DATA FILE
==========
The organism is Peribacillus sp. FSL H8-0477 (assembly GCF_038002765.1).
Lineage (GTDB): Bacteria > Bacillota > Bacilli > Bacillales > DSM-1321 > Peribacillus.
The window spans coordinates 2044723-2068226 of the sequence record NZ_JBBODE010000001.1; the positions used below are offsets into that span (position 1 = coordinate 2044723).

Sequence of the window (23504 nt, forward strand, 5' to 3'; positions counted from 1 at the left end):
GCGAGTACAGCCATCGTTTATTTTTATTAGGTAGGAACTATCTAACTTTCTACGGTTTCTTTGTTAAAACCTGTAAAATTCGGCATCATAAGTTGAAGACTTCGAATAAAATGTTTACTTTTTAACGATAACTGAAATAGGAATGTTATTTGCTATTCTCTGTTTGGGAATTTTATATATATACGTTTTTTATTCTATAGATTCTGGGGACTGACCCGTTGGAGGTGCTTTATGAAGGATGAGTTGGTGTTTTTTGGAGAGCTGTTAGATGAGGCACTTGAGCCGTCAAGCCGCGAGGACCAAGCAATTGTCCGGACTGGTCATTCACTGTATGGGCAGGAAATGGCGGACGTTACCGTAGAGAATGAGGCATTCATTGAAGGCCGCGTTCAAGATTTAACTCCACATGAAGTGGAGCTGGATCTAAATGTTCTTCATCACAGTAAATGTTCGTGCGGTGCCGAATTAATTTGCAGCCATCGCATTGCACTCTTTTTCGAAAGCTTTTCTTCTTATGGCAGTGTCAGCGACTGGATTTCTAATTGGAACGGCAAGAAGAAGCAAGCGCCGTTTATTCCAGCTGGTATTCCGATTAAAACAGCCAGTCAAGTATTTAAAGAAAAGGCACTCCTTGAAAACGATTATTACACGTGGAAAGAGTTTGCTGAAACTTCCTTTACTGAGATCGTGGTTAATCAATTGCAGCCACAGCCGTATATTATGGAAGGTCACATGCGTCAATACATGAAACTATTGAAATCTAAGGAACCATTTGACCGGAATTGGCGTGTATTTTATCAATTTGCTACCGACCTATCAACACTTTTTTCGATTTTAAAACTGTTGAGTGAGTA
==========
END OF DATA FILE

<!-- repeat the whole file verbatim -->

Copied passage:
The organism is Peribacillus sp. FSL H8-0477 (assembly GCF_038002765.1).
Lineage (GTDB): Bacteria > Bacillota > Bacilli > Bacillales > DSM-1321 > Peribacillus.
The window spans coordinates 2044723-2068226 of the sequence record NZ_JBBODE010000001.1; the positions used below are offsets into that span (position 1 = coordinate 2044723).

Sequence of the window (23504 nt, forward strand, 5' to 3'; positions counted from 1 at the left end):
GCGAGTACAGCCATCGTTTATTTTTATTAGGTAGGAACTATCTAACTTTCTACGGTTTCTTTGTTAAAACCTGTAAAATTCGGCATCATAAGTTGAAGACTTCGAATAAAATGTTTACTTTTTAACGATAACTGAAATAGGAATGTTATTTGCTATTCTCTGTTTGGGAATTTTATATATATACGTTTTTTATTCTATAGATTCTGGGGACTGACCCGTTGGAGGTGCTTTATGAAGGATGAGTTGGTGTTTTTTGGAGAGCTGTTAGATGAGGCACTTGAGCCGTCAAGCCGCGAGGACCAAGCAATTGTCCGGACTGGTCATTCACTGTATGGGCAGGAAATGGCGGACGTTACCGTAGAGAATGAGGCATTCATTGAAGGCCGCGTTCAAGATTTAACTCCACATGAAGTGGAGCTGGATCTAAATGTTCTTCATCACAGTAAATGTTCGTGCGGTGCCGAATTAATTTGCAGCCATCGCATTGCACTCTTTTTCGAAAGCTTTTCTTCTTATGGCAGTGTCAGCGACTGGATTTCTAATTGGAACGGCAAGAAGAAGCAAGCGCCGTTTATTCCAGCTGGTATTCCGATTAAAACAGCCAGTCAAGTATTTAAAGAAAAGGCACTCCTTGAAAACGATTATTACACGTGGAAAGAGTTTGCTGAAACTTCCTTTACTGAGATCGTGGTTAATCAATTGCAGCCACAGCCGTATATTATGGAAGGTCACATGCGTCAATACATGAAACTATTGAAATCTAAGGAACCATTTGACCGGAATTGGCGTGTATTTTATCAATTTGCTACCGACCTATCAACACTTTTTTCGATTTTAAAACTGTTGAGTGAGTA